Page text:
But even three years ago, I expected wage growth to rather quickly reach 3% YoY once that level of underemployment was breached to the downside. Obviously, that didn’t happen.
Rather than ignore the call that didn’t pan out, I have tried to understand why.
One important part is the changed behavioral set-points of both employers and employees. Ever since the 1980s, when unions were effectively broken, employers have found that they can get away with paying less and less to maintain employees. Those employees learned to expect less and less in the way of raises from employers. During each successive expansion, employers have tightened the screws more and more, until by now giving raises has become a taboo, where employers would rather sacrifice at the least short term profits from more production than give in to the necessity of raising pay.
But if the taboo against raising wages is a secularly increasing phenomenon, on another level I think we can still tease out a lot of information in terms of the order and direction of employment and wage trends.
To that end, I want to propose a general theory of labor force participation and wages within business cycles. To wit, at least in the modern era since 1982, the pattern has been:
1. the unemployment rate peaks, and begins to decline.
2. prime age labor force participation bottoms, and begins to rise
3. nominal wage growth bottoms, and begins to rise.
4. If labor force participation grows too quickly, wage growth languishes.
In other words, as a recession deepens, not only are more people laid off, but an increasing number of people leave the labor force entirely. At some point, as more of the people remaining in the labor force get work, people who have been on the sidelines are drawn back into the labor force and look for work. As even a bigger share of this expanded pool of potential workers find employment, the wages needed to entice them to a job begin to rise. But sometimes the increased number of those entering the workforce causes the pool of available workers for hire to become temporarily saturated, and in that case the pressure for increased wage growth ebbs.
Now let me lay out the supporting graphs. All of these date from 1982 to the present.
First, the unemployment rate leads prime age labor force participation:
The unemployment rate (blue, inverted in the graph below) also leads wage growth:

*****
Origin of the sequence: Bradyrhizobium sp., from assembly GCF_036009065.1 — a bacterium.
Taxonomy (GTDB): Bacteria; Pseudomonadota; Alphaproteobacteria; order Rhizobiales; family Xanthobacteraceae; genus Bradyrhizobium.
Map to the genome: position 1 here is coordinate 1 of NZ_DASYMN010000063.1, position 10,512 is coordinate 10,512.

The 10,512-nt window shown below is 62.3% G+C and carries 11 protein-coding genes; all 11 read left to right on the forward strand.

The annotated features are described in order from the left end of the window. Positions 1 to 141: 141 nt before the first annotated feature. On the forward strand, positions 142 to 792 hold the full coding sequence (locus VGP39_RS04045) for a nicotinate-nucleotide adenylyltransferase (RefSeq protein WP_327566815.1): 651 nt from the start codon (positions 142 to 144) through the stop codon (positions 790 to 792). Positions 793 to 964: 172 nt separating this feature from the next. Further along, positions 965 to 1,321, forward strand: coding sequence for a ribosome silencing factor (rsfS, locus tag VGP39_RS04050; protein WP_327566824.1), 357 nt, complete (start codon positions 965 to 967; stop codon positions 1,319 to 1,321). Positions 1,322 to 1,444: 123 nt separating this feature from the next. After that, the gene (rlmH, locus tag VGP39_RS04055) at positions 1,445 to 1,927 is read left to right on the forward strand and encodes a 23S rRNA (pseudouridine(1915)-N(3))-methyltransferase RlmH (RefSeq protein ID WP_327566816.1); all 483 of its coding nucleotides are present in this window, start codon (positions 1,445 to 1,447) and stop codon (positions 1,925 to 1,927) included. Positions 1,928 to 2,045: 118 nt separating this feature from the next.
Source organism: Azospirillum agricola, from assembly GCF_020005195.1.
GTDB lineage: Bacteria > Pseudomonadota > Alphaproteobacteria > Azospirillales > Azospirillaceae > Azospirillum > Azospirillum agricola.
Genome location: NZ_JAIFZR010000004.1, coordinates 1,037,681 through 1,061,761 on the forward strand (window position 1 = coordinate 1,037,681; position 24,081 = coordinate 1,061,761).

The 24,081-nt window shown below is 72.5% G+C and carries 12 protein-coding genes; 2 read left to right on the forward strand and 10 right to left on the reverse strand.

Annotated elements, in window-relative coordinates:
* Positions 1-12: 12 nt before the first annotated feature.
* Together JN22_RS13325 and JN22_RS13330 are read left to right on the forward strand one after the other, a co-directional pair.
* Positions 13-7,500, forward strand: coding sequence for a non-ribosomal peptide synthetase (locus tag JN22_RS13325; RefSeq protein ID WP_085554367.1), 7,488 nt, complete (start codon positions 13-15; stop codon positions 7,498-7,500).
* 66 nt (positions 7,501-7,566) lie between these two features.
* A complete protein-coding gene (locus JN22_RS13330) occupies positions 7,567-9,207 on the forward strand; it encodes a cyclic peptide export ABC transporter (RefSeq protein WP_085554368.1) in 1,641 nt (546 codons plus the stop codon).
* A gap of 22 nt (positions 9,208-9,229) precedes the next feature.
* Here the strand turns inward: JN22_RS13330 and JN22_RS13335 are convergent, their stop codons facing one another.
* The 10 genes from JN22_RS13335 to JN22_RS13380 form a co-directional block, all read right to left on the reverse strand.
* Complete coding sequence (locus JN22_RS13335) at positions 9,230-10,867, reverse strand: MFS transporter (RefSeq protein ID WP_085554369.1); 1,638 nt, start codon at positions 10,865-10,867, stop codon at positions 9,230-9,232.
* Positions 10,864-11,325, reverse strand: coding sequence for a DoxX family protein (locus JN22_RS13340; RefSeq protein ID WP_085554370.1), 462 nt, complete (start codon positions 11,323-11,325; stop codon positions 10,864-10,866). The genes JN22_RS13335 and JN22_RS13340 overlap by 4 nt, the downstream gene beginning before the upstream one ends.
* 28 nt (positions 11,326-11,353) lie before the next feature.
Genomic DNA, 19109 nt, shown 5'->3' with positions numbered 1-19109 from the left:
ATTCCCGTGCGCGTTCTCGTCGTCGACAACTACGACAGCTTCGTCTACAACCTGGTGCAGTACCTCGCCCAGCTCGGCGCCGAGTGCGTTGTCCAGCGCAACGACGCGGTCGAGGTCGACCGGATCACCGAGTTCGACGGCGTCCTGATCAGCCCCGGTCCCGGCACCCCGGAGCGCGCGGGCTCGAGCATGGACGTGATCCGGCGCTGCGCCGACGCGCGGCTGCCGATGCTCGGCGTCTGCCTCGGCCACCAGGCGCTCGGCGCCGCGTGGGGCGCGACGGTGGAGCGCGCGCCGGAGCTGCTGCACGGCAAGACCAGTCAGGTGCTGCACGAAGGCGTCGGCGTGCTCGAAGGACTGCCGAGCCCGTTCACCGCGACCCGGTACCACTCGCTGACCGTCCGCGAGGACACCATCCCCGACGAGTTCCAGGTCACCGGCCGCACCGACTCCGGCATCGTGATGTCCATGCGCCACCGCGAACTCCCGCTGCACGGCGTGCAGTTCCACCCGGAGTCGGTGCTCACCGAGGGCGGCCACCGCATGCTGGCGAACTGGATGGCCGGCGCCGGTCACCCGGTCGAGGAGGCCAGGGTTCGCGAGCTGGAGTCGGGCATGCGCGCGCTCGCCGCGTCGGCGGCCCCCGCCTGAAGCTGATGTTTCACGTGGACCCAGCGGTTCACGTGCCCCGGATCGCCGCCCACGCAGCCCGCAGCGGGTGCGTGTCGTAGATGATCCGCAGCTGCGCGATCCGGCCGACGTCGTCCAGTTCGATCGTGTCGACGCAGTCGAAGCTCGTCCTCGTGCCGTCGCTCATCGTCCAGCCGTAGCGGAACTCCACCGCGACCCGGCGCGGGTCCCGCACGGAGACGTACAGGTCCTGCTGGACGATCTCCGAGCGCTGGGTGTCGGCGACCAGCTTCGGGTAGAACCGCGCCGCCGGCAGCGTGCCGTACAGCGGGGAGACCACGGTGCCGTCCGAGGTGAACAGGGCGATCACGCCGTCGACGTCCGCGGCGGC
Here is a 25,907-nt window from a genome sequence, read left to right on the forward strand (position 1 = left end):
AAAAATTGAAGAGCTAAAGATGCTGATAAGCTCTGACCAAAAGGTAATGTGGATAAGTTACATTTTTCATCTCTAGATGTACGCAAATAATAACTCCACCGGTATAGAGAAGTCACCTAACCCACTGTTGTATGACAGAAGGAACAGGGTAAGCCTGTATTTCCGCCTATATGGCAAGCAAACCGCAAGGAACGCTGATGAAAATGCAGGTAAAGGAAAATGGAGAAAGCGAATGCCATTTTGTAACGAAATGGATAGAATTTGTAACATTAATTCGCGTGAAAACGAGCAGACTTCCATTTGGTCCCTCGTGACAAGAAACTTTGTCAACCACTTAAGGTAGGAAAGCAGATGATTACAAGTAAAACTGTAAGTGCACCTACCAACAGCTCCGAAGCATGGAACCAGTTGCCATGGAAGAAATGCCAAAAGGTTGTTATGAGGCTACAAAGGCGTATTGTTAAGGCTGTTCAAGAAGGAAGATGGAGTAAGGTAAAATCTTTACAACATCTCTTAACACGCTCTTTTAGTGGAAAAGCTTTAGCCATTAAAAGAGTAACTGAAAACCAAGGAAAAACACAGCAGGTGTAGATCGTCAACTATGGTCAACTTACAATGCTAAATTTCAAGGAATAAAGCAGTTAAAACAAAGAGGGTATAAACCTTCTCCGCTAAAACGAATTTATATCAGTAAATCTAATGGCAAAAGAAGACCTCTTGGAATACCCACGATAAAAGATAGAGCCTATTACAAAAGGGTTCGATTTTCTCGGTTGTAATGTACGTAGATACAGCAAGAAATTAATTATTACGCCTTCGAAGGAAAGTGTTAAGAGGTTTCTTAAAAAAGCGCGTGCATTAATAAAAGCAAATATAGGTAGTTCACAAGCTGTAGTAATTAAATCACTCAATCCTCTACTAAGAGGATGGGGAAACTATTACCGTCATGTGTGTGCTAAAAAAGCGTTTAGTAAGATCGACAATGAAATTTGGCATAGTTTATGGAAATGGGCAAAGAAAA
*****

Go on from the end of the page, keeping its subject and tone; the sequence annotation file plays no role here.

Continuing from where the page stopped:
Further, the prime age labor force force participation rate leads wage growth:
Thus, we have our progression: decreasing unemployment rate –> rising prime age participation –> increased wage growth.
But while it seems pretty clear that, over an economic cycle, participation leads wages, within that cycle there may be waxing and waning rates of participation increase. That’s what is shown in this next graph, which shows the YoY change in the prime age labor force participation rate:
Note that the last several years have shown the sharpest growth in prime age labor force participation since the 1980s, except for 1996.
Further to the point, in the below graph, prime age labor force participation in inverted, with any YoY rate of increase greater than +0.3% showing as a negative:
We can see that when there is a surge in labor force participation, wage growth tends to wane. In the 1980s, when there was persistent growth in participation YoY over more than 0.3%, wages actually declined.
Let’s now zoom in on the last 5 years:
Prime age labor force participation has grown by more than 0.3% YoY in 22 of the last 24 months. While there has been some acceleration in wage growth during the first part of this year, it has still not hit so much as 3%.
To put my whole theory together, I think employers increasingly developing a the behavior of a taboo against raising wages (“wages are also sticky to the upside” in econospeak) is a powerful explanation of the decades’-long secular trend; while the pattern I have set forth in this post is an equally good hypothesis to explain the within-cycle behavior of labor force participation and wages over the last 35 years.